In July of 2018 we were approached by Caithness Biodiversity Group as their lease was coming to an end in September of the Bee Bubble Garden on the edge of the Ormlie Housing Estate (an area that falls into the top 20% SIMD). The group had failed to recruit volunteers and engage the community and the 1000m2 Garden was now dormant, overgrown and very unloved. Their offer was take the Garden now before the lease expires and you can keep the shed and the tools, or leave it, see if you can secure funding but in that case we take the shed and the tools away. We immediately saw potential in the site, potential to expand, potential to fulfil the community need for a community growing project and potential to start helping the community to address locally the impending Climate Emergency.
We took the lease in Summer 2018 and applied for a CCF Development Grant to help us to do the work needed for an application. This was a meaningful process for us. We were able to visit Moo Food in Muir of Ord and held community consultation sessions using ‘Shifting Normal’ to inform the development of the project. Within our consultation work we discussed plans with the community, held volunteer sessions including a very well attended Garden Open Day complete with local food being served and gained a core group of 23 people who were prepared to set about work in the Garden tidying and planning. Community consultation was the key for us in determining the project.
We worked with other community groups and statutory agencies in forming our plans. Food Waste eventually being the area of which we felt we could have most impact as there are no food waste collections by Highland Council in our area. Being able to work with a body of interested groups and the community was key to forming plans.
Research - In March 2018, ran community consultation using the Place Standard Tool to identify priority needs in Thurso. In 1,180 responses (19% of the Thurso population) identified a need to improve natural spaces, take care of our environment, develop community capacity and become a more resilient town with localism at its heart. Approached by Caithness Biodiversity Group who had previously ran a 'Bee Bubble Garden' which had fallen into abeyance. TCDT saw the potential in the site and a project aimed at local food growing, minimising food waste, building community capacity, taking care of our environment and becoming a more resilient town. TCDT wanted to delve deeper into a community consultation exercise to ensure our community supported the project and it was a good fit to meeting these needs before making a full CCF application. Awarded an £800 CCF Development Grant in Aug 2018 to enable Thurso Community Development Trust to utilise Shifting Normal workshops and project planning workshops (using the Shifting Normal template) to run community consultation (online survey/155 respondents), held an open day at the existing community garden site (50 attendees) and completed a community learning exchange with a visit to a similar CCF funded project (MOO Food). Support from our community for the project via the survey data was 98%.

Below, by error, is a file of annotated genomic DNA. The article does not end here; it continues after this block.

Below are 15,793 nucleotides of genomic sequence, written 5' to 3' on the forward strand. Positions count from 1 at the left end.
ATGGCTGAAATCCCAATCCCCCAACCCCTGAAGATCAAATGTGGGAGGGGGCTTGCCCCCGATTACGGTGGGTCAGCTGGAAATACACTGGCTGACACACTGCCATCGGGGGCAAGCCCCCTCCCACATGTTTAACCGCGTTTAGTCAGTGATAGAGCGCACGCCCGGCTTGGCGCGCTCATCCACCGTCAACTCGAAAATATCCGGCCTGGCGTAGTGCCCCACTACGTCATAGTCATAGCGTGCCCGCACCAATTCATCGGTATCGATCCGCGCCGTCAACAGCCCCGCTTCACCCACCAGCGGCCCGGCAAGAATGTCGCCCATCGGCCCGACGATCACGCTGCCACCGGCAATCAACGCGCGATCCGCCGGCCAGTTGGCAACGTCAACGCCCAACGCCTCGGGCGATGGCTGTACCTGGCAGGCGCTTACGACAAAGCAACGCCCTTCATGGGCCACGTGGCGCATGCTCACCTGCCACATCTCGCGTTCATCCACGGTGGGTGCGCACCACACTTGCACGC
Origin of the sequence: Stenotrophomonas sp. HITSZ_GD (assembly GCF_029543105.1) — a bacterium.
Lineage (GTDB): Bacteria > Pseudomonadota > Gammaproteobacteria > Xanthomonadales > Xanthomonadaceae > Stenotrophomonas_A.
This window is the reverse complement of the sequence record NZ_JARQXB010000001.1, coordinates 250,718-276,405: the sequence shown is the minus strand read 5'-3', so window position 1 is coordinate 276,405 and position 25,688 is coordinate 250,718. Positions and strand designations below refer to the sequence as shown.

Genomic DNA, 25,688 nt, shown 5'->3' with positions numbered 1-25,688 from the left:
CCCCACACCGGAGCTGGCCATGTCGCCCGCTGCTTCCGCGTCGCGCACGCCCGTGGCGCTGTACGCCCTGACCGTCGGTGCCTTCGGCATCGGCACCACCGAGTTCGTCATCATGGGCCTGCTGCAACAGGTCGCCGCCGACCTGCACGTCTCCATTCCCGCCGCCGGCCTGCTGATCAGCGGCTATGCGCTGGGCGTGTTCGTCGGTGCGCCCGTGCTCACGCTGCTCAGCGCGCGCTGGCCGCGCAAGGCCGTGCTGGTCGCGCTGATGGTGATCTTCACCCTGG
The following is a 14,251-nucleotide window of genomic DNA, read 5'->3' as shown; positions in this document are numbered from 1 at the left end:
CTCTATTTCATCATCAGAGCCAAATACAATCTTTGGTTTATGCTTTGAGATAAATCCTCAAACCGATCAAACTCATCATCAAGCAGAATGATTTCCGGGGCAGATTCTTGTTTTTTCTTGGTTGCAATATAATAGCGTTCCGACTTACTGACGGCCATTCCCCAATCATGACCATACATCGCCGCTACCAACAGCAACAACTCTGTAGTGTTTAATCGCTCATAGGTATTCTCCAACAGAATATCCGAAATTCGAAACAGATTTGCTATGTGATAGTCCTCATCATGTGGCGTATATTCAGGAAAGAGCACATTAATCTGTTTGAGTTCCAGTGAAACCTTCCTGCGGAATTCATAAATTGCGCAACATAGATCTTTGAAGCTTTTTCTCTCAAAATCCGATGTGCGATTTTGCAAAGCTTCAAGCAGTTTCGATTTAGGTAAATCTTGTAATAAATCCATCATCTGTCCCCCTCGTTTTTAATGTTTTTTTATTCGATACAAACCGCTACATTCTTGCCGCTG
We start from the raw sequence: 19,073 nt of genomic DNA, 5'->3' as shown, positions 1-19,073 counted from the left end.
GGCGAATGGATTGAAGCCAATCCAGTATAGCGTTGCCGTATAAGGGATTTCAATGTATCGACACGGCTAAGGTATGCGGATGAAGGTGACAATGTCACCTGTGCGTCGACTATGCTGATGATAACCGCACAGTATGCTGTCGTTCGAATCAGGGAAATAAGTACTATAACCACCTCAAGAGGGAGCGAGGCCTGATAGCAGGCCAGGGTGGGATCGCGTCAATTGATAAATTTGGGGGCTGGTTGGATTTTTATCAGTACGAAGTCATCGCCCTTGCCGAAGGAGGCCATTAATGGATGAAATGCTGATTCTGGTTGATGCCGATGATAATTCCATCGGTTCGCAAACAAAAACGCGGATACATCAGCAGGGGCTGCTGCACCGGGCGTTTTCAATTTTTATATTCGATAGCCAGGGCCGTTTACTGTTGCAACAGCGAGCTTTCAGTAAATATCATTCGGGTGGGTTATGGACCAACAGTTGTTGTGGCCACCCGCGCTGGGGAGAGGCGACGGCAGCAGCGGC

Along the way - Gained membership of Development Trust Association Scotland. Work regularly with Highlands and Islands Enterprise, Highland Council and other community organisations throughout Caithness such as Caithness Voluntary Group and Thurso Community Council. In Oct 2018 awarded funding from Highland LEADER (£28,000) and the Caithness & North Sutherland Fund (£5,000) to run a tourism development project/fund a Tourism Development Officer. We were a partner organisation in a consortium application to the Scottish Government Aspiring Communities Fund with Caithness Voluntary Group (CVG) for £180,000. TCDT were instrumental in this award of funding and it was used to employ development officers across Caithness, including Thurso identifying inequalities and developing facilities and services to reduce these.
Unexpected Surprises - Covid-19 - Disappointingly we may not have achieved the numbers in the garden nor met through survey data the numbers of people we had anticipated or had the same opportunity to evidence carbon reductions but we increased engagement across the community by more than we could have anticipated from the project.
Climate Change does not get people through the doors - A controversial lesson for a Climate Challenge Fund Project yet it was our experience. Activities/events which were marketing more widely as being community events, food workshops or learning how to grow attracted a more varied and unique audience each time. Once we then had people at the event/activity we were able to engage in conversations about climate, but those which were billed as climate events performed poorly.